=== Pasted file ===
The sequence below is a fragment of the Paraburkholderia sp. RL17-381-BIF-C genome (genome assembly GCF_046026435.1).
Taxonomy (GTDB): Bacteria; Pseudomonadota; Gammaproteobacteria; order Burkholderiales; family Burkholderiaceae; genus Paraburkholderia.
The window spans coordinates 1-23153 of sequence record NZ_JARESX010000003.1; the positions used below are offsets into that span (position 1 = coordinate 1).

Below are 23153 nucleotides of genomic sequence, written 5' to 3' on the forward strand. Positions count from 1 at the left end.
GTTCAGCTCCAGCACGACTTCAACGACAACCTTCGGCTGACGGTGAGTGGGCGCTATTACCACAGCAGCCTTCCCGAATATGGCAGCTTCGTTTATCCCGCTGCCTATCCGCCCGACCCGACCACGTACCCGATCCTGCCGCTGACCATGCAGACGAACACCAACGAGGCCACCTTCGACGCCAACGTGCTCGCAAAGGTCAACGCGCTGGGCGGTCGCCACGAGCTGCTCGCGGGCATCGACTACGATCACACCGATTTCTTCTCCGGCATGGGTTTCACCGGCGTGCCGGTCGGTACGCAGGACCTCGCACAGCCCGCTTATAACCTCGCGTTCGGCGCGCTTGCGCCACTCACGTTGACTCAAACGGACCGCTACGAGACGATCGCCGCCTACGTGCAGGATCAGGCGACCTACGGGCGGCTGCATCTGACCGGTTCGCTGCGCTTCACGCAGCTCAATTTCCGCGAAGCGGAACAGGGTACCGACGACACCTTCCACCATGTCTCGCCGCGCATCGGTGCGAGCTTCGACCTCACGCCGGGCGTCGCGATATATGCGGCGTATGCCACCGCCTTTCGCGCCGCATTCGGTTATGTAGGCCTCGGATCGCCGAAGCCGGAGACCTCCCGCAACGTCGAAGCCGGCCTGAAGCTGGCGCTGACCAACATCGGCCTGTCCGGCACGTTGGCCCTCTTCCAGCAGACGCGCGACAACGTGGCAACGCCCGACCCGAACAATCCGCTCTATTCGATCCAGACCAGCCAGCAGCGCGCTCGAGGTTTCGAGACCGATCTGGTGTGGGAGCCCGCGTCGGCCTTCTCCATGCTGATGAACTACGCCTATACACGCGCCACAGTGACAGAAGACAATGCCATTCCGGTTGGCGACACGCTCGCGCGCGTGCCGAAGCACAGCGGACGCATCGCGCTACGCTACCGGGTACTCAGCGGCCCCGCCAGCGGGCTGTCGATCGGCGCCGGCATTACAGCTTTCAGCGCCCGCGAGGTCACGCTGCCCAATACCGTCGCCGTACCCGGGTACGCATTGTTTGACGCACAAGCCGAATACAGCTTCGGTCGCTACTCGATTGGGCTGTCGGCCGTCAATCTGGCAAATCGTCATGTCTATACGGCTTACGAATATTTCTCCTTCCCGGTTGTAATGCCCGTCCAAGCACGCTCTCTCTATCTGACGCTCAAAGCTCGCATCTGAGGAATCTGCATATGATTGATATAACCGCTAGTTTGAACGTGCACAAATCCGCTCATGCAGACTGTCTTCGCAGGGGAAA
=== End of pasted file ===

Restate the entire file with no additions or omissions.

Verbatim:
The sequence below is a fragment of the Paraburkholderia sp. RL17-381-BIF-C genome (genome assembly GCF_046026435.1).
Taxonomy (GTDB): Bacteria; Pseudomonadota; Gammaproteobacteria; order Burkholderiales; family Burkholderiaceae; genus Paraburkholderia.
The window spans coordinates 1-23153 of sequence record NZ_JARESX010000003.1; the positions used below are offsets into that span (position 1 = coordinate 1).

Below are 23153 nucleotides of genomic sequence, written 5' to 3' on the forward strand. Positions count from 1 at the left end.
GTTCAGCTCCAGCACGACTTCAACGACAACCTTCGGCTGACGGTGAGTGGGCGCTATTACCACAGCAGCCTTCCCGAATATGGCAGCTTCGTTTATCCCGCTGCCTATCCGCCCGACCCGACCACGTACCCGATCCTGCCGCTGACCATGCAGACGAACACCAACGAGGCCACCTTCGACGCCAACGTGCTCGCAAAGGTCAACGCGCTGGGCGGTCGCCACGAGCTGCTCGCGGGCATCGACTACGATCACACCGATTTCTTCTCCGGCATGGGTTTCACCGGCGTGCCGGTCGGTACGCAGGACCTCGCACAGCCCGCTTATAACCTCGCGTTCGGCGCGCTTGCGCCACTCACGTTGACTCAAACGGACCGCTACGAGACGATCGCCGCCTACGTGCAGGATCAGGCGACCTACGGGCGGCTGCATCTGACCGGTTCGCTGCGCTTCACGCAGCTCAATTTCCGCGAAGCGGAACAGGGTACCGACGACACCTTCCACCATGTCTCGCCGCGCATCGGTGCGAGCTTCGACCTCACGCCGGGCGTCGCGATATATGCGGCGTATGCCACCGCCTTTCGCGCCGCATTCGGTTATGTAGGCCTCGGATCGCCGAAGCCGGAGACCTCCCGCAACGTCGAAGCCGGCCTGAAGCTGGCGCTGACCAACATCGGCCTGTCCGGCACGTTGGCCCTCTTCCAGCAGACGCGCGACAACGTGGCAACGCCCGACCCGAACAATCCGCTCTATTCGATCCAGACCAGCCAGCAGCGCGCTCGAGGTTTCGAGACCGATCTGGTGTGGGAGCCCGCGTCGGCCTTCTCCATGCTGATGAACTACGCCTATACACGCGCCACAGTGACAGAAGACAATGCCATTCCGGTTGGCGACACGCTCGCGCGCGTGCCGAAGCACAGCGGACGCATCGCGCTACGCTACCGGGTACTCAGCGGCCCCGCCAGCGGGCTGTCGATCGGCGCCGGCATTACAGCTTTCAGCGCCCGCGAGGTCACGCTGCCCAATACCGTCGCCGTACCCGGGTACGCATTGTTTGACGCACAAGCCGAATACAGCTTCGGTCGCTACTCGATTGGGCTGTCGGCCGTCAATCTGGCAAATCGTCATGTCTATACGGCTTACGAATATTTCTCCTTCCCGGTTGTAATGCCCGTCCAAGCACGCTCTCTCTATCTGACGCTCAAAGCTCGCATCTGAGGAATCTGCATATGATTGATATAACCGCTAGTTTGAACGTGCACAAATCCGCTCATGCAGACTGTCTTCGCAGGGGAAA